“I would like to see them try to kick me out of my military,” Staff Sgt. Logan Ireland of the Air Force told Air Force Times. “You are not going to deny me my right to serve my country when I am fully qualified and able and willing to give my life.”
Ireland is married to Army Cpl. Laila Villanueva, a transgender woman, and the two were featured in a 2015 documentary.
He offered to meet the president to discuss transgender members of the military who are “fighting right now for their liberties and their country.”
“We have pilots, we have doctors, we have combat medics, we have security forces members like myself,” Ireland told the website. “We are everywhere in the military, and for our president to not have a military member’s back that is willing to die for him blows my mind. And it just makes me very motivated today to continue my training.”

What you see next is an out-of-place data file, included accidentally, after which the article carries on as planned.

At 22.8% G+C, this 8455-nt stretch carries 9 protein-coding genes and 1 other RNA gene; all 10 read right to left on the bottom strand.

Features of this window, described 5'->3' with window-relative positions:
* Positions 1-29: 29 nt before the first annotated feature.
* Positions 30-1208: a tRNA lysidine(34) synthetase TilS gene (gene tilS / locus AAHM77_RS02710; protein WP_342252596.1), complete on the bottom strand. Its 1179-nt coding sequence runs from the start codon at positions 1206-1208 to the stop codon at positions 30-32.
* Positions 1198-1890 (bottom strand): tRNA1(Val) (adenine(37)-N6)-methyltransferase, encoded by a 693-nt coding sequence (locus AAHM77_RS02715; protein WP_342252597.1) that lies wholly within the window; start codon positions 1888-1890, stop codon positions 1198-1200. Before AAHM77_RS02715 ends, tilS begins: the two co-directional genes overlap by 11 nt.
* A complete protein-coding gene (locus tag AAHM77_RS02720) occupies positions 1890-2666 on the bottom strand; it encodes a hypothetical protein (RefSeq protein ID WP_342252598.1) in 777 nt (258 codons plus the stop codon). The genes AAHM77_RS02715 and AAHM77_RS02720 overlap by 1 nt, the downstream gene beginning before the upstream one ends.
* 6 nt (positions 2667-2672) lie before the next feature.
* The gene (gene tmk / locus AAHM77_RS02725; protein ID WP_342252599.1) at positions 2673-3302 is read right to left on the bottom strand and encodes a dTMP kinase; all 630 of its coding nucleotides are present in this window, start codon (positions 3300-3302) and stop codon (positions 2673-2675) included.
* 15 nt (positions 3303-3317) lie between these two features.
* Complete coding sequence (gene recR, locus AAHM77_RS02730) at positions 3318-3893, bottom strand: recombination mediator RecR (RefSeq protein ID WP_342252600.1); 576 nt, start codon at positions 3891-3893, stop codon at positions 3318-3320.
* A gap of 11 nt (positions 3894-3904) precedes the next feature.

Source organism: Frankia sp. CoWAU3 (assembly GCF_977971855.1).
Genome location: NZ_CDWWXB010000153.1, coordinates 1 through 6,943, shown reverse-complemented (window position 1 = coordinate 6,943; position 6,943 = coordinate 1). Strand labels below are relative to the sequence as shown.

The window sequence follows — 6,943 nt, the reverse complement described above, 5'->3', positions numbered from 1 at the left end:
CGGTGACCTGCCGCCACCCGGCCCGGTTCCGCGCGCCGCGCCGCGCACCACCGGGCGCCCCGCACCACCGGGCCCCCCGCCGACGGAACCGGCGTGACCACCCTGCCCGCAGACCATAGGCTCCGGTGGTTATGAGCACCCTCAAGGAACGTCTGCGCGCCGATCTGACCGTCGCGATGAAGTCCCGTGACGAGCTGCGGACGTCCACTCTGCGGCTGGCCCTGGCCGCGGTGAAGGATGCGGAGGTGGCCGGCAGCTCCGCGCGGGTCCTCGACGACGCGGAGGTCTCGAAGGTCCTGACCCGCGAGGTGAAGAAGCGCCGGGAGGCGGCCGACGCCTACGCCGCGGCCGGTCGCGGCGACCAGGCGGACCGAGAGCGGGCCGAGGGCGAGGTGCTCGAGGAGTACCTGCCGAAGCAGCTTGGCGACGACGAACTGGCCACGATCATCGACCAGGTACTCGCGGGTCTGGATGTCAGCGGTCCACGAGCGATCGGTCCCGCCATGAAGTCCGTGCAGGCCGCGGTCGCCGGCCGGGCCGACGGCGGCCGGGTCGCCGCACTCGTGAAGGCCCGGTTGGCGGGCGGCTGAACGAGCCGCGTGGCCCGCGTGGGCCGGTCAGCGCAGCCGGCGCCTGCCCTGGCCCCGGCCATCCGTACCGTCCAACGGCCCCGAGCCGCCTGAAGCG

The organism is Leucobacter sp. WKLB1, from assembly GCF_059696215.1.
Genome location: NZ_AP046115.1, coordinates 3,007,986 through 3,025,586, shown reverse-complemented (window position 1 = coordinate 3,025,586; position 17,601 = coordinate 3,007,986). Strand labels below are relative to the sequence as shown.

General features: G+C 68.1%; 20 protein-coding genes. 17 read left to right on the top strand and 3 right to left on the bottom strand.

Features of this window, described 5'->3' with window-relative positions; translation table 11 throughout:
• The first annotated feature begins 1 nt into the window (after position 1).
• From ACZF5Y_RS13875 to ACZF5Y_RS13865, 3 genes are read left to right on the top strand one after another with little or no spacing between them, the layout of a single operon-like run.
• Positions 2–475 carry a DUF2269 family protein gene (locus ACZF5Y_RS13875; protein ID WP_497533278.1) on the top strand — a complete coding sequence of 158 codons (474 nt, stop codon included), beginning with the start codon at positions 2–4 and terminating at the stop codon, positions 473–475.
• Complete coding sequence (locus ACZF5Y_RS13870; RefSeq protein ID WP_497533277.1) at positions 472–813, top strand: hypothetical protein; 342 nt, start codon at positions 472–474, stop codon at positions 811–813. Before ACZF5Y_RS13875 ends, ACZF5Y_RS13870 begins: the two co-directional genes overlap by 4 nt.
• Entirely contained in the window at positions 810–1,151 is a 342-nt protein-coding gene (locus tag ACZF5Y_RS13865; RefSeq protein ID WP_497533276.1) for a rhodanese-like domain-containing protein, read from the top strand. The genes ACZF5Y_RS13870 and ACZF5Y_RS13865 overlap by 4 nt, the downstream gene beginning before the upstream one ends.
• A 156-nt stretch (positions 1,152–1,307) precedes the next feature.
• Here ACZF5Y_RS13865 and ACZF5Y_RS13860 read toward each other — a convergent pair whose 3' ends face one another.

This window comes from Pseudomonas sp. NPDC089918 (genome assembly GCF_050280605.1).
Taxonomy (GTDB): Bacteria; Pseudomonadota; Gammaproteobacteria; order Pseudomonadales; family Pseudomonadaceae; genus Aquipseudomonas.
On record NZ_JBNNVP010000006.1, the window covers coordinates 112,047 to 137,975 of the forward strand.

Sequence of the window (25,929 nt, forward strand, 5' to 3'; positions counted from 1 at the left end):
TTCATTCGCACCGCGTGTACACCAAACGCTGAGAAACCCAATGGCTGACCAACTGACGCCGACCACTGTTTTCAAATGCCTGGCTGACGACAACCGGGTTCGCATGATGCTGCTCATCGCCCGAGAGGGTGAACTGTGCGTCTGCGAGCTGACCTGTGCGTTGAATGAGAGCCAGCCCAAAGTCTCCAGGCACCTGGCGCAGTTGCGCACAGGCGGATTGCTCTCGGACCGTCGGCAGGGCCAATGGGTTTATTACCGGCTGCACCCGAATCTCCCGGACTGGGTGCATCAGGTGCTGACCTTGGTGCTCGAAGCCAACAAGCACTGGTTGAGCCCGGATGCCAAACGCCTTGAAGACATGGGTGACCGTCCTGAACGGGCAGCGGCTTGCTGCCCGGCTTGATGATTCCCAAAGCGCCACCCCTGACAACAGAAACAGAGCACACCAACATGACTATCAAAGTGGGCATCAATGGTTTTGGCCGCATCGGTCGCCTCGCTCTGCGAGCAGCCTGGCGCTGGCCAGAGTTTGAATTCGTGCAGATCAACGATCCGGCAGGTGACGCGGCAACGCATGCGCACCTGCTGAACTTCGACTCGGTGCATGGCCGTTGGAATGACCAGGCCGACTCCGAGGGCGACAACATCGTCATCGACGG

The U.S. military dropped a ban on transgender people serving last year.
Trump cited “tremendous medical costs and disruption” as his reasons for reenacting the ban, but studies show he’s wrong.
“This has been studied extensively, and the consensus is clear: There are no cost or military readiness drawbacks associated with allowing trans people to fight for their country,” Joshua Block, senior staff attorney with the American Civil Liberties Union’s LGBT & HIV Project said in a news release. “The president is trying to score cheap political points on the backs of military personnel who have put their lives on the line for their country.”
The ACLU is calling on any service members affected to contact the organization for assistance.